Infertility, Vacations, & Other Stressful Events (Thursday)

(Start with "Tuesday" if you can. I don't take it personally that some of my readers probably pray for a holiday to fall somewhere during the week so they only have to listen to me four days out of five. "She's mildly amusing occasionally but she just goes on and on and on and on."  If you have a higher tolerance--like you can stand a root canal with the dentist's office music as your only sedative--you probably can handle another day of Laughing IS Conceivable. So consider subscribing. Once a week you'll get some fun info from me and I'll send you away with a tube of toothpaste big enough for one brushing.)

So, what were we talking about? Oh right, the benefits to going on vacation when you're going through infertility.

The toughest part about going on vacation while you're dealing with all of it is wherever your body goes, your mind  usually follows. My emotional baggage rule is the same as my regular baggage rule: If it doesn't fit under that tiny space in front of my seat on the plane, it has to stay behind.  

And this ain't easy. How do you turn off your brain so you can enjoy the vacation? I mean it's easy enough to leave some of infertility behind. Don't pack the framed photo of your doctor that you keep on your nightstand or the 3D picture of your uterine lining that's tacked to your refrigerator, or the lab results for your husband's analyzed sperm. (Although since my husband's sperm were a perfect specimen, he always kept his lab report in his wallet to show at parties. He couldn't have been more proud of his sperm if they had actually fertilized something. "Look, my boys  are on the fertility clinic's sperm honor roll. Their picture is up in their 'Hall of distinction'. They won the gold cup three months in a row. They got a swimming scholarship to Harvard.")  

When planning a vacation, we avoided as many mine fields as possible: Oh let's look up that restaurant before we go: "Family-friendly atmosphere".  NEXT!

And that goes for the whole getaway in general. There are plenty of places that cater to couples only. This not only cuts out the stress of seeing the little folks, it also keeps you from accidentally becoming a part of the next big: "Drunken Sophomores Gone Wild!" video.

The great thing about going away is that wherever you go, when you get there... you won't know anybody, and more importantly, nobody will know you.  So you can be two totally different people than the ones who left your driveway this morning. Dye your hair. Use a fake accent.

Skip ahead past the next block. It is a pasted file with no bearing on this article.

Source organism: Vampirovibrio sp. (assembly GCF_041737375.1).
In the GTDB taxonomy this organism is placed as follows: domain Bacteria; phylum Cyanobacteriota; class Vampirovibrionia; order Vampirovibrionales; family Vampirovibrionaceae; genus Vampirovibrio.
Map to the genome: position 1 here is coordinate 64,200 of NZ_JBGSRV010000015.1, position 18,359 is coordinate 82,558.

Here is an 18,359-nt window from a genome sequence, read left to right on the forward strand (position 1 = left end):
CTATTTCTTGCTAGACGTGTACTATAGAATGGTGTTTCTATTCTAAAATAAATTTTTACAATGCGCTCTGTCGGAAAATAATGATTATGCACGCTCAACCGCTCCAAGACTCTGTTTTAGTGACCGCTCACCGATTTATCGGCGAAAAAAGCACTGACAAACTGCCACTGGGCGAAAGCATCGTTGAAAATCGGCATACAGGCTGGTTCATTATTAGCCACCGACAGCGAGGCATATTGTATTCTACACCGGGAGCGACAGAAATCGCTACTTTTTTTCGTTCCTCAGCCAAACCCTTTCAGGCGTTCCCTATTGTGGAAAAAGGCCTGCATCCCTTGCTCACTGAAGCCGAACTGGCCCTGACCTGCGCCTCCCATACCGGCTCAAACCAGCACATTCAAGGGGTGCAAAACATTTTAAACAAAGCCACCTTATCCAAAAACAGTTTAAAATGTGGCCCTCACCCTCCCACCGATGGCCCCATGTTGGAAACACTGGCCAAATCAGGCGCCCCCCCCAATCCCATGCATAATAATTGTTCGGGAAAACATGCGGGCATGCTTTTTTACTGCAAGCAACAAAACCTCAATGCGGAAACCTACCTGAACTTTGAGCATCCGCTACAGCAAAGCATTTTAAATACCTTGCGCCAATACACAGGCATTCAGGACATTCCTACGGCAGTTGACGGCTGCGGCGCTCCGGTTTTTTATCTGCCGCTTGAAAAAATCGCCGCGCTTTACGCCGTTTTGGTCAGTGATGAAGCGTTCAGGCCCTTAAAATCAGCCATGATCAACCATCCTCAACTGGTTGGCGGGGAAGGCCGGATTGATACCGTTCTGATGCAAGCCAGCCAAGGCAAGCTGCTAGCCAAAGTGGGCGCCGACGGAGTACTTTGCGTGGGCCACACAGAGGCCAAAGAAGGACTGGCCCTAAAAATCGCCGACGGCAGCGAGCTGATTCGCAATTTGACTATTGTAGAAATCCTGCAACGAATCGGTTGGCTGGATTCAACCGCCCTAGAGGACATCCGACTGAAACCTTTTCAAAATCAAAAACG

Nobody has to ever mention infertile, pregnant, IVF, IUI. Nobody you meet will automatically bring it up and neither of you should strangers OR to each other. Screw infertility... let it take its own damn vacation. Trust me, you guys need a trial separation from it.

And unless you are an heiress, don't blow a lot of money on this little retreat if you can help it. If you return to both home and reality and toss hefty vacation bills on top of the hefty infertility bills,  your stress level will start rising like the ocean tide you were gazing at a few days before.

One emotional side effect we inadvertently brought along on one of our getaways was our senility. I'm not sure if others experience this, but from all of the strains and exhaustions of the whole infertility debacle, we found that we went stupid a lot.

One evening, my husband and I were resting up a few states away, in the state we got married in. Upon driving up to a new restaurant, we realized that the restaurant was actually inside the place where we'd gotten married. And that's what we told everybody we ran into on the way into the restaurant.

About half way through our perfect, moonlit, romantic meal, as my husband and I debated over how the layout of the place had changed in the time since we last were there, we brought the server into the conversation to settle our dispute of what was where. I told her:

"I remember walking out french doors that were over there and down the aisle by the lake and then there was a waterfall right there." To which she responded:

"I know exactly what you're talking about. But I'm not sure how to tell you this. That place is a couple of miles down the road."     

Listen I gotta go. Since that night, I make it a practice to meditate every morning and then read over my driver's license before I leave the house so I'll remember where I live when I'm ready to return. I also carry a photo of the house in my wallet.

I'll talk with ya again tomrrow.